Private remarks by the Prince of Wales on Boris Johnson’s government’s refugee policy led to sharp attacks on the heir to the throne by British ministers and the London right-wing press over the weekend. At the same time, they drew additional attention to the planned mass deportation of refugees to Africa, which is scheduled to begin on Tuesday.

In April, London agreed with the Central African state of Rwanda that Great Britain could fly in tens of thousands of asylum seekers who were not wanted in England itself and, as it were, unload them. In return, Rwanda will receive hundreds of millions of pounds in development aid.

With the mass deportation, Home Secretary Priti Patel hopes to stop the further influx of people across the English Channel and deter potential boat refugees – whom she regards as “illegal migrants”. The plan has been condemned in Britain by opposition politicians, human rights lawyers and refugee organizations as “totally inhumane” and “downright unbelievable”.

The liberal London Guardian spoke of an “expulsion maneuver” with “echoes from the colonial era” that was “as cruel as it was cynical”. However, a statement by Prince Charles found a very special response.

According to the conservative Times, the prince told an acquaintance in a private conversation that he found the idea of ​​the Rwanda flights “outrageous”. Charles said he was “more than disappointed” with government policy.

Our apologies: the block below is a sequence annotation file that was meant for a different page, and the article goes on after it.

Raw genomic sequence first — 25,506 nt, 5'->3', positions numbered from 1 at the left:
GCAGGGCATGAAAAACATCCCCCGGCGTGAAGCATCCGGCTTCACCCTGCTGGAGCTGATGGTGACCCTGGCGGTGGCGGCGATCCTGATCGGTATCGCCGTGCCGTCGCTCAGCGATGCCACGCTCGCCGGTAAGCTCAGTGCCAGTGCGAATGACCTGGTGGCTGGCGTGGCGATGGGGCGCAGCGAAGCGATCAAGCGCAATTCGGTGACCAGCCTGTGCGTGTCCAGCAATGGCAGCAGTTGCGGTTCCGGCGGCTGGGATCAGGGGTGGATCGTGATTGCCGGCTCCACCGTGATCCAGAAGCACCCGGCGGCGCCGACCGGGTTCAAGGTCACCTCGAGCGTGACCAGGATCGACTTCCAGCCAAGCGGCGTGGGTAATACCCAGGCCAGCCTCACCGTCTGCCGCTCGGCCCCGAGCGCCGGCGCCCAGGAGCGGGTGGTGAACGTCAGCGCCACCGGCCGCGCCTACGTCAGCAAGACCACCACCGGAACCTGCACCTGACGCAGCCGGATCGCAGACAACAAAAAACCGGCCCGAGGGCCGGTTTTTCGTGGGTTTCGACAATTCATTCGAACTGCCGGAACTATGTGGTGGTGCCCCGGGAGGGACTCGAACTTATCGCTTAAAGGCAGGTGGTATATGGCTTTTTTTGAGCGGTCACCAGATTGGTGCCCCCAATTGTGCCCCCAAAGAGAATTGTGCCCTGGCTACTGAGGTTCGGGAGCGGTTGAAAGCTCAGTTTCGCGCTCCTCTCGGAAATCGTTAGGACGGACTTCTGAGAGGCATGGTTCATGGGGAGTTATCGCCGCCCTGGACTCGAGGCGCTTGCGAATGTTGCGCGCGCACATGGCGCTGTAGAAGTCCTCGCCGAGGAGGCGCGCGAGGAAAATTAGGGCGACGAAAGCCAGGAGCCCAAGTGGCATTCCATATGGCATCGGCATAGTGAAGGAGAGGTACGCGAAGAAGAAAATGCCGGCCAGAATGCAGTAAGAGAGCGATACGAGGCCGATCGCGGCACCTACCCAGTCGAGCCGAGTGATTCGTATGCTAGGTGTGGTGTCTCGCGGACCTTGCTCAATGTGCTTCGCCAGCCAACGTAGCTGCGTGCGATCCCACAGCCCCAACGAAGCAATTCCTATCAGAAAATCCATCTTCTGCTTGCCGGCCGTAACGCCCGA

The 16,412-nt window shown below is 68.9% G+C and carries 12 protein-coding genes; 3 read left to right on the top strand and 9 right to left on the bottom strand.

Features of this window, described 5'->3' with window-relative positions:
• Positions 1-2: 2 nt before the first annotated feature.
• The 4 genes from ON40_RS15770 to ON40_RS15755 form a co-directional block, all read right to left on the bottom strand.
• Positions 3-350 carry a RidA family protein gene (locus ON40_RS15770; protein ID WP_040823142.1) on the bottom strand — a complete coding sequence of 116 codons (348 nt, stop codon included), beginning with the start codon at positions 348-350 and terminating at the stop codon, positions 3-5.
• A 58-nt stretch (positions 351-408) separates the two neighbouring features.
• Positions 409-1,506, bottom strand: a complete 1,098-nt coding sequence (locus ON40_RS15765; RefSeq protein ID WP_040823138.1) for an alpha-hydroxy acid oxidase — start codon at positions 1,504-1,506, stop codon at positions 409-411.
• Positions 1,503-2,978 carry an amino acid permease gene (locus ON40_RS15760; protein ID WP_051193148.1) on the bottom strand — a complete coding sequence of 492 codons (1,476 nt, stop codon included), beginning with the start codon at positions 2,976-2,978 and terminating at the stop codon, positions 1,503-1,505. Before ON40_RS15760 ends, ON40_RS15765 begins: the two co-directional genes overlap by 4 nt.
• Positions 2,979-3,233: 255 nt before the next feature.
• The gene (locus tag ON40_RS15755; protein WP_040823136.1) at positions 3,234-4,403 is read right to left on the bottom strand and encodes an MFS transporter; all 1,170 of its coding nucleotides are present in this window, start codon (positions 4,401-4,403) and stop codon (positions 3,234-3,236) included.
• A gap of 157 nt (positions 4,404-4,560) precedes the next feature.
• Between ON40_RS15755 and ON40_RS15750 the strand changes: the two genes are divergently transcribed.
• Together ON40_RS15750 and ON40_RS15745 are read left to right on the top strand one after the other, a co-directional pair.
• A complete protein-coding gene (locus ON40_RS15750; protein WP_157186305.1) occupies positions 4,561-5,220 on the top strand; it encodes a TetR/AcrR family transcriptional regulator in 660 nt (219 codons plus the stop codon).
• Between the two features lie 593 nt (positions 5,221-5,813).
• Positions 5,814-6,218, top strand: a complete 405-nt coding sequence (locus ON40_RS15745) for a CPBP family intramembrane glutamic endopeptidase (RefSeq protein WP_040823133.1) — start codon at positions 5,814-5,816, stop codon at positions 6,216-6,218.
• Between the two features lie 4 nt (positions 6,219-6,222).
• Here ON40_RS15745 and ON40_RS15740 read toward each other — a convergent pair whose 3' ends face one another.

Since it was not a public statement by the prince, Charles did not exceed the limits set for him, British constitutional experts said. “He never gave a speech attacking government policy,” the Times admitted. At court it was emphasized that Prince Charles would of course remain “politically neutral”. He does not try to influence anyone and does not interfere in political issues as a matter of principle.

Disgruntled Conservatives, however, pointed out that Charles had repeatedly expressed very specific opinions and written hundreds of letters to ministers over the past few decades. “Stay out of politics, Charles,” the “Sunday Express” harshly instructed the future king in huge letters on its front page.

Cabinet members, who asked not to be named, warned the prince that he would no longer be able to afford “interference of this kind” as a monarch. Charles had apparently “misunderstood his role,” reprimanded a minister.

For Prince Charles, the publication of his views on the Rwanda flights is all the more uncomfortable because at the end of the month he will chair the big Commonwealth summit, which is taking place in Rwanda’s capital Kigali of all places, on behalf of his mother. For his part, Boris Johnson reiterated his country’s “world-leading partnership” with Rwanda. London’s “Migration and Development Assistance Treaty” with Rwanda is an agreement between two independent states and has nothing to do with the Commonwealth.

Meanwhile, at the beginning of the week it was still uncertain whether the flights would actually take place. In a first court decision last Friday, the High Court in London gave the green light for the operation. Further submissions to the court are to be submitted on Monday.